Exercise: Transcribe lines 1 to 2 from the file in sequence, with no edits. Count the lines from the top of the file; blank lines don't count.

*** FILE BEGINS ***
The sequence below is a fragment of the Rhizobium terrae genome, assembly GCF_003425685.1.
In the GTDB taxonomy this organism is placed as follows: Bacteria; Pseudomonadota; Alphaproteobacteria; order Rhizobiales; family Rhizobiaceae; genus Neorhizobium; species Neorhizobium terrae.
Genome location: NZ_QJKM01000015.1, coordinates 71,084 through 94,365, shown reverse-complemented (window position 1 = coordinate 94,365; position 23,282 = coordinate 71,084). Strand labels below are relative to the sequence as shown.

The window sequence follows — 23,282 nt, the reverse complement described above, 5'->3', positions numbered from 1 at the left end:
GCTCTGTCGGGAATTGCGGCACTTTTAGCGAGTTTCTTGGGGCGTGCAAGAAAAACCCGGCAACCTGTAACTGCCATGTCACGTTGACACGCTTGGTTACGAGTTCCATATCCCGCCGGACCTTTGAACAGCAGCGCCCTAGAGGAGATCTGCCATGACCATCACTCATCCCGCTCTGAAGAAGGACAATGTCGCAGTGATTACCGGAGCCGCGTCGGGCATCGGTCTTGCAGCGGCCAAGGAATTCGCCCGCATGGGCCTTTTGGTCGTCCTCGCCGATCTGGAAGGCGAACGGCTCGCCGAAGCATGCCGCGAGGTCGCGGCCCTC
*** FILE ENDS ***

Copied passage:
The sequence below is a fragment of the Rhizobium terrae genome, assembly GCF_003425685.1.
In the GTDB taxonomy this organism is placed as follows: Bacteria; Pseudomonadota; Alphaproteobacteria; order Rhizobiales; family Rhizobiaceae; genus Neorhizobium; species Neorhizobium terrae.